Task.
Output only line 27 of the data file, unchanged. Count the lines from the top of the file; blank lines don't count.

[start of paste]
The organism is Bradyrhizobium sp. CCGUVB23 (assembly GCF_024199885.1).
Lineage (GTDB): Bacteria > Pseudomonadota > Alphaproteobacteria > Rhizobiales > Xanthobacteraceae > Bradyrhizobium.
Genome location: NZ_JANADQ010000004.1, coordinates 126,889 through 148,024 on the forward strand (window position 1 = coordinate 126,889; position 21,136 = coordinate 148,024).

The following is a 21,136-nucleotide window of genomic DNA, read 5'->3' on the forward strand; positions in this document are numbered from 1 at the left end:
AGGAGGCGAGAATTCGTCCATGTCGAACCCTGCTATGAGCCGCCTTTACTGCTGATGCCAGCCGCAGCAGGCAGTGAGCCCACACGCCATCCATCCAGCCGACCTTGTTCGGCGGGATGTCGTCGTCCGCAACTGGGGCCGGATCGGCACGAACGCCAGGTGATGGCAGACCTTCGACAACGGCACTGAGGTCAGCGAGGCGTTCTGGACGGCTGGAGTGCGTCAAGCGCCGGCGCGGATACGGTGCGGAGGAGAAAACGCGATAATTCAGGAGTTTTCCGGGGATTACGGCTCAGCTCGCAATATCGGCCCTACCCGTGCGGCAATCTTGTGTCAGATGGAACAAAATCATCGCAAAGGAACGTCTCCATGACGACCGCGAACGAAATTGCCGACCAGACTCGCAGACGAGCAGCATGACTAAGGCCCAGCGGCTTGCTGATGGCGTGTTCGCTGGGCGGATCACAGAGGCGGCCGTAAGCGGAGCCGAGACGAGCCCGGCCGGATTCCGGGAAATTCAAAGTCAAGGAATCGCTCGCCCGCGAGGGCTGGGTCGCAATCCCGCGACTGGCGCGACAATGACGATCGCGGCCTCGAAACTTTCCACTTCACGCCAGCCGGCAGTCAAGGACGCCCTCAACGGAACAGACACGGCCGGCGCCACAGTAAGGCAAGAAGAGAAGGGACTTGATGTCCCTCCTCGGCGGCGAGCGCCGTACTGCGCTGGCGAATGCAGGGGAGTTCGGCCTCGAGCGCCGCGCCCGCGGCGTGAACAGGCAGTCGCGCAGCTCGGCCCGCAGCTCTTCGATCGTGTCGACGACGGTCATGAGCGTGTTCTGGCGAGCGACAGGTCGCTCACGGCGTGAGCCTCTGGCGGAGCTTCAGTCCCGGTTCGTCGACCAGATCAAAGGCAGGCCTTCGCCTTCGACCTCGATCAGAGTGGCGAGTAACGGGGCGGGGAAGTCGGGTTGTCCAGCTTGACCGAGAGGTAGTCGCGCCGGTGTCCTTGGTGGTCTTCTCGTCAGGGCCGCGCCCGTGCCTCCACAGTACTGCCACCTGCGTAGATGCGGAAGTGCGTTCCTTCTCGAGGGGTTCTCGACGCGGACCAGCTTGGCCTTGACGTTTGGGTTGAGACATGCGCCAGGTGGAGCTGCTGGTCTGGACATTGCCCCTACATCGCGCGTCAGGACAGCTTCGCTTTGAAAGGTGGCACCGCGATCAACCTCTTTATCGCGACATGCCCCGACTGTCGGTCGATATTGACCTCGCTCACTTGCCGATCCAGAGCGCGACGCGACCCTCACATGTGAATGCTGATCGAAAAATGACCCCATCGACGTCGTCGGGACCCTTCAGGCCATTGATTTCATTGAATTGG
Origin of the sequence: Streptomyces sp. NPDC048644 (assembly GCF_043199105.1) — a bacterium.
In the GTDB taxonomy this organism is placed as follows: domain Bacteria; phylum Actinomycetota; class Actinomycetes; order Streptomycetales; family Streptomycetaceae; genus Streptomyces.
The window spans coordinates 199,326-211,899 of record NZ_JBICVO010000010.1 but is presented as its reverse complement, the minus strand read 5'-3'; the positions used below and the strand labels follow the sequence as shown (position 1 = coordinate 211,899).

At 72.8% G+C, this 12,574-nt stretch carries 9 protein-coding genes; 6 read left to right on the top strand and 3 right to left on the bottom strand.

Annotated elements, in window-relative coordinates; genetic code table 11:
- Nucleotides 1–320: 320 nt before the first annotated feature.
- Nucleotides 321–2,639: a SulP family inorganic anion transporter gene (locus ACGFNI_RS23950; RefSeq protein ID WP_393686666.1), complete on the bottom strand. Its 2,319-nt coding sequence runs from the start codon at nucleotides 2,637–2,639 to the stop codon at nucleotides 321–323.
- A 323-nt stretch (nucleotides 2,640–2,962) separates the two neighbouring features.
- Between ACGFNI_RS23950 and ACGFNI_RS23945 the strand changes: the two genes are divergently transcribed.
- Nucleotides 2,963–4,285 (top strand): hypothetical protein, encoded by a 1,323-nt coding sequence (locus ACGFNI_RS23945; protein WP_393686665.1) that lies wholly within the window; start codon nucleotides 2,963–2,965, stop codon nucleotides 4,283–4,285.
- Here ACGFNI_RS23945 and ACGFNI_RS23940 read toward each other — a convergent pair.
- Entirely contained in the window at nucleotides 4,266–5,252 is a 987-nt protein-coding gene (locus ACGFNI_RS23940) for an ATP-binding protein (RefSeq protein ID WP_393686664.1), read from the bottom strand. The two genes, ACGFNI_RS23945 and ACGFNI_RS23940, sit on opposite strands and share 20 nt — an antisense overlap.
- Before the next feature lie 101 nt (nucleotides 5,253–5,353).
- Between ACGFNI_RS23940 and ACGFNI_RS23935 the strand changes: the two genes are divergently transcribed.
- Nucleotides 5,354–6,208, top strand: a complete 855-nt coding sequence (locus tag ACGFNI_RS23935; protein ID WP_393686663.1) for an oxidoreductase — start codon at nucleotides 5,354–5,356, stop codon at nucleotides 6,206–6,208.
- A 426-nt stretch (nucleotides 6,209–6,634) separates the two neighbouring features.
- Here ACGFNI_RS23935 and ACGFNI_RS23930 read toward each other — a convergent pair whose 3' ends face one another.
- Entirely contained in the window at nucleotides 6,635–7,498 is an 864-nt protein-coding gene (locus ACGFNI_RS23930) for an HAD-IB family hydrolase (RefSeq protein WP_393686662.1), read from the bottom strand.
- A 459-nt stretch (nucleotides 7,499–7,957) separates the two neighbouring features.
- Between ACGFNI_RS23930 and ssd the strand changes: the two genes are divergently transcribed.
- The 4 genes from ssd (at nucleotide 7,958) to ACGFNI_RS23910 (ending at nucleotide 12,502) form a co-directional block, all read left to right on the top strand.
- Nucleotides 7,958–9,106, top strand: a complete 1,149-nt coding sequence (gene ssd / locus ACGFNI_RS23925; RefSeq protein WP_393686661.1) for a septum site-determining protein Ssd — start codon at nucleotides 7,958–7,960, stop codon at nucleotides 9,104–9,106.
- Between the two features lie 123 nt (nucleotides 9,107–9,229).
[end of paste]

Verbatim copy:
- Nucleotides 7,958–9,106, top strand: a complete 1,149-nt coding sequence (gene ssd / locus ACGFNI_RS23925; RefSeq protein WP_393686661.1) for a septum site-determining protein Ssd — start codon at nucleotides 7,958–7,960, stop codon at nucleotides 9,104–9,106.